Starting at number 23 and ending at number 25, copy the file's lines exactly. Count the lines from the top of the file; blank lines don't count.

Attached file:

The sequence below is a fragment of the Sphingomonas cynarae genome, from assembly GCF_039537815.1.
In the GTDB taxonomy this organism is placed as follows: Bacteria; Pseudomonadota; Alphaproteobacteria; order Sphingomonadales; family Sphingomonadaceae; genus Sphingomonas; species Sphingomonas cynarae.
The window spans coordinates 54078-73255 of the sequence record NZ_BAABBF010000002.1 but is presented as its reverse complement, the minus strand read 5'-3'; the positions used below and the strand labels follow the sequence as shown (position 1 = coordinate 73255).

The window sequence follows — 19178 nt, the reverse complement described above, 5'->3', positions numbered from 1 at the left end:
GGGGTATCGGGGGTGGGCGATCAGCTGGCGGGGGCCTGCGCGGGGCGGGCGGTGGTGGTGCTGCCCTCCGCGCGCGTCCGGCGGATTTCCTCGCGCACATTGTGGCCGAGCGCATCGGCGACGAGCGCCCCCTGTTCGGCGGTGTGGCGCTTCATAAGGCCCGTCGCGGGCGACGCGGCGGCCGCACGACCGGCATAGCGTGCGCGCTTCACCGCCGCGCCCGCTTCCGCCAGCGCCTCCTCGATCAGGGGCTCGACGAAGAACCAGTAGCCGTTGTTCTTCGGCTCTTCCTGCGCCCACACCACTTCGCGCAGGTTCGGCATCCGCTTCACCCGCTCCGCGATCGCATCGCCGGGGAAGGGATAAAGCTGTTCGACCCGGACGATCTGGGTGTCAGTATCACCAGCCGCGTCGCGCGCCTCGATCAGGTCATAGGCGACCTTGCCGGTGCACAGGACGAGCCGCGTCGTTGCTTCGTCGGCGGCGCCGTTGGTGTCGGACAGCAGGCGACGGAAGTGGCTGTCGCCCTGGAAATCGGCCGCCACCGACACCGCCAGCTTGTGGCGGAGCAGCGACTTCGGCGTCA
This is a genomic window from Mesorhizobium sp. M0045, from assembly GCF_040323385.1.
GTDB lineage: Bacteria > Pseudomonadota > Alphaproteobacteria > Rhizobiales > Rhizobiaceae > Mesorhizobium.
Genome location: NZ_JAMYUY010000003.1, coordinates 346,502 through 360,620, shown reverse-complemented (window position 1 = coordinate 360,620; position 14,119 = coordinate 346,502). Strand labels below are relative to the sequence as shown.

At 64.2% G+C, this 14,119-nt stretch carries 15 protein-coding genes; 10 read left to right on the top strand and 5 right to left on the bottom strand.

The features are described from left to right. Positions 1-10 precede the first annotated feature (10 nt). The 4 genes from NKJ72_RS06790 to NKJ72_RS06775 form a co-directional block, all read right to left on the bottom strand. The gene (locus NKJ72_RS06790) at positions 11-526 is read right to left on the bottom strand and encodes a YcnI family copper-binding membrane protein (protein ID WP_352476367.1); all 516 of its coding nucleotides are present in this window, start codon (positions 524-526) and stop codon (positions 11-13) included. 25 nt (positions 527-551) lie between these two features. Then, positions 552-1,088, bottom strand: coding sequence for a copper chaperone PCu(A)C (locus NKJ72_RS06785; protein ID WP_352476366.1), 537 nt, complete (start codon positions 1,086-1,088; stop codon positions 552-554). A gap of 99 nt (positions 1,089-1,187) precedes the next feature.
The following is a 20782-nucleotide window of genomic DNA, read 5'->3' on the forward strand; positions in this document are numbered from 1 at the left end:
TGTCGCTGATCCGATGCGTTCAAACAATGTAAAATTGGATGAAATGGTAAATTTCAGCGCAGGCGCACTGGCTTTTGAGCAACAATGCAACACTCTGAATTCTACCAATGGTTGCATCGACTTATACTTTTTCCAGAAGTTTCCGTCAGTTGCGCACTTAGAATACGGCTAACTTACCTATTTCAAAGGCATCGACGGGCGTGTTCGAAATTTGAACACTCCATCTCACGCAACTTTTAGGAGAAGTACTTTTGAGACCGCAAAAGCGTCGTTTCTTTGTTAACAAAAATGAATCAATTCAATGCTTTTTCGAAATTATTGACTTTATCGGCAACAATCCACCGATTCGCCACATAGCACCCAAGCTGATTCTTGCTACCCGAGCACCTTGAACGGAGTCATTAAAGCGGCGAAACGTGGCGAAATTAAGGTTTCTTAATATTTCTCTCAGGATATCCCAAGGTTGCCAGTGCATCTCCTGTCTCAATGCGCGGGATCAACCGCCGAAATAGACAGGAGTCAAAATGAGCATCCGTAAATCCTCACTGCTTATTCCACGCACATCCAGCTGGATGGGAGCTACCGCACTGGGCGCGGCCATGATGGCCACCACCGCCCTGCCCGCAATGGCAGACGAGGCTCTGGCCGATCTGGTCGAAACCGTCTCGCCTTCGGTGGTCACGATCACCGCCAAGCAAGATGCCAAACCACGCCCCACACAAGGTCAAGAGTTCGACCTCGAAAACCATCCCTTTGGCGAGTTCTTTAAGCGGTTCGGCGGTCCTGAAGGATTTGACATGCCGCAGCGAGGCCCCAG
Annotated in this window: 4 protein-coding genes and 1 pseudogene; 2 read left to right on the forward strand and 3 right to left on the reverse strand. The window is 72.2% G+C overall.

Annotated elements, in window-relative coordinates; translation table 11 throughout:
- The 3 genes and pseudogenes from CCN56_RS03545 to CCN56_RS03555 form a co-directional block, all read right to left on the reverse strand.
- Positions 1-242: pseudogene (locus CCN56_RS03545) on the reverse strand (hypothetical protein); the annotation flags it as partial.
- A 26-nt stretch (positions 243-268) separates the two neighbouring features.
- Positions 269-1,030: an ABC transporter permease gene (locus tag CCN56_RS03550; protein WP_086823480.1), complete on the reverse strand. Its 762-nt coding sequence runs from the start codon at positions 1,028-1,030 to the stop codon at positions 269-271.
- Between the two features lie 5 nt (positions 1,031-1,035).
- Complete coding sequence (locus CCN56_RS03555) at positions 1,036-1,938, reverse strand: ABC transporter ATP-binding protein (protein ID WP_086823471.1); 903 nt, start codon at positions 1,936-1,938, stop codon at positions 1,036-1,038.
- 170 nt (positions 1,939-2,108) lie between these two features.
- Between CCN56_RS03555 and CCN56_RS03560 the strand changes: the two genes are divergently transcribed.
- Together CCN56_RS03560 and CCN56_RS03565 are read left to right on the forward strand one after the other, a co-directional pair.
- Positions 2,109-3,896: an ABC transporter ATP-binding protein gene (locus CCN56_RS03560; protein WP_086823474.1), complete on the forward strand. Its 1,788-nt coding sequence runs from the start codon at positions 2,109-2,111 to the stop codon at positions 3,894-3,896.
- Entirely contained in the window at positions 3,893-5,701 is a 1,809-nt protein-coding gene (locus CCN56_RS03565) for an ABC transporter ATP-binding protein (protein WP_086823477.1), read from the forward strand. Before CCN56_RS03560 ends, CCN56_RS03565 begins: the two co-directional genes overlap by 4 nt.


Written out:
- Together CCN56_RS03560 and CCN56_RS03565 are read left to right on the forward strand one after the other, a co-directional pair.
- Positions 2,109-3,896: an ABC transporter ATP-binding protein gene (locus CCN56_RS03560; protein WP_086823474.1), complete on the forward strand. Its 1,788-nt coding sequence runs from the start codon at positions 2,109-2,111 to the stop codon at positions 3,894-3,896.
- Entirely contained in the window at positions 3,893-5,701 is a 1,809-nt protein-coding gene (locus CCN56_RS03565) for an ABC transporter ATP-binding protein (protein WP_086823477.1), read from the forward strand. Before CCN56_RS03560 ends, CCN56_RS03565 begins: the two co-directional genes overlap by 4 nt.